Evaluation of the trade-off curve in the bump hunting using the tree genetic algorithm


H. Hirose


"1st IMS Asia Pacific Rim Meetings", Abstract 166, June 28-July 1, 2009 at Soeul National University, Korea.


Suppose that we are interested in classifying $n$ points in a $z$-dimensional space into two groups having response 1 and response 0 as the target variable. In some real data cases in customer classification, it is difficult to discriminate the favorable customers showing response 1 from others because many response 1 points and 0 points are closely located. In such a case, to find the denser regions to the favorable customers is considered to be an alternative. Such regions are called the bumps, and finding them is called the bump hunting.
By pre-specifying a pureness rate $p$ in advance a maximum capture rate $c$ could be obtained; the pureness rate is the ratio of the number of response 1 points to the total number of points in the target region; the capture rate is the ratio of the number of response 1 points to the total number of points in the total regions. Then a trade-off curve between $p$ and $c$ can be constructed. Thus, to find the bump regions is equivalent to construct the trade-off curve.
In order to make future actions easier, we adopt simpler boundary shapes for the bumps such as the union of $z$-dimensional boxes located parallel to some explanation variable axes; this means that we adopt the binary decision tree. Since the conventional binary decision tree will not provide the maximum capture rates because of its local optimizer property, some probabilistic methods would be required. Here, we use the genetic algorithm (GA) specified to the tree structure to accomplish this; we call this the tree GA. Using the property that the tree GA has a tendency to provide many local maxima of the capture rates, we can estimate the upper bound curve for the trade-off curve by using the extreme-value statistics.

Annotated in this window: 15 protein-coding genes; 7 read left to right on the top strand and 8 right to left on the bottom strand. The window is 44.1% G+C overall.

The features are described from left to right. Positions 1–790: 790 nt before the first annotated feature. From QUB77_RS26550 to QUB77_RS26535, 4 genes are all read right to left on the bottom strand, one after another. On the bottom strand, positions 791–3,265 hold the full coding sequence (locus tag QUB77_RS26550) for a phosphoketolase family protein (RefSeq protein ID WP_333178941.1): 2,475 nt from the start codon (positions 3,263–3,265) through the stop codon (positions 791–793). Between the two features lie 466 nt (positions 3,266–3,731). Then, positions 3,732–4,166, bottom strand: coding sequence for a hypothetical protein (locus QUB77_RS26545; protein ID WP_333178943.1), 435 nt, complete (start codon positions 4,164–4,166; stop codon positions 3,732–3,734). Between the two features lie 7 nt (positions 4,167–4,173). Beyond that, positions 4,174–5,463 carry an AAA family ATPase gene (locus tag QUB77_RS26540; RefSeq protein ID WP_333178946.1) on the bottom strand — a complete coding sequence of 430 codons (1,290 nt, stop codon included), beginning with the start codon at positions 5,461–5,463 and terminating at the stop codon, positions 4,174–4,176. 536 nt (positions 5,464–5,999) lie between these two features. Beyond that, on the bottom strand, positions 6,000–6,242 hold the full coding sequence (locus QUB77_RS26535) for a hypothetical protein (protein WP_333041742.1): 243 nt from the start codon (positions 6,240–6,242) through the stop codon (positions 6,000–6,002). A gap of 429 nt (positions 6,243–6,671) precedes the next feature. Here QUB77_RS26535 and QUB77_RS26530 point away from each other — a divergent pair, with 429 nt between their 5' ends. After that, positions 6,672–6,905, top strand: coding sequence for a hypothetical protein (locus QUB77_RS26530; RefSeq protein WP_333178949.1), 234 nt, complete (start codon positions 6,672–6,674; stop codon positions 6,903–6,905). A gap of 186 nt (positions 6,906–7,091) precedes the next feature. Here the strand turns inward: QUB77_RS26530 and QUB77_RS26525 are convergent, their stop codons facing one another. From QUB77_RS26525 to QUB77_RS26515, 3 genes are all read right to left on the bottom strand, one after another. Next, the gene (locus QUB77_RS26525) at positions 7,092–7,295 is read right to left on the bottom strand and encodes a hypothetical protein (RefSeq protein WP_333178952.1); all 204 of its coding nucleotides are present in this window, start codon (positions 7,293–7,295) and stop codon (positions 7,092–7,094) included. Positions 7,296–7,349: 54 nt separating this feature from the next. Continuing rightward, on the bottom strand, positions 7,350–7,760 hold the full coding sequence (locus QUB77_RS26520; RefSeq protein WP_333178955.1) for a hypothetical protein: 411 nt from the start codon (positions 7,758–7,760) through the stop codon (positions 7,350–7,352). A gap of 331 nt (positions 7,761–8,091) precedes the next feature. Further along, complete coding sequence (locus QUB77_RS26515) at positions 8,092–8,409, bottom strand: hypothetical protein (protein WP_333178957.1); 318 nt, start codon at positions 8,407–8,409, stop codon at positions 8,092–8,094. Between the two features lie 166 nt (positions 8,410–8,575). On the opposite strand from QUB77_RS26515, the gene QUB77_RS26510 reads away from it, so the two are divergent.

However, the bump regions obtained by using the tree GA are conservative comparing to the optimal regions because the tree GA finds the shrunk regions. Therefore, we should know how accurate the trade-off curve using the tree GA. In this paper, we have assessed the accuracy for the trade-off curve in typical fundamental cases that may be observed in real customer data cases. We have found that the proposed tree GA can construct the trade-off curve which is close to the optimal one.


Key Words
Data Mining, Genetic Algorithm, Bump Hunting, Extreme-Value Statistics, Trade-off curve, Evaluation.



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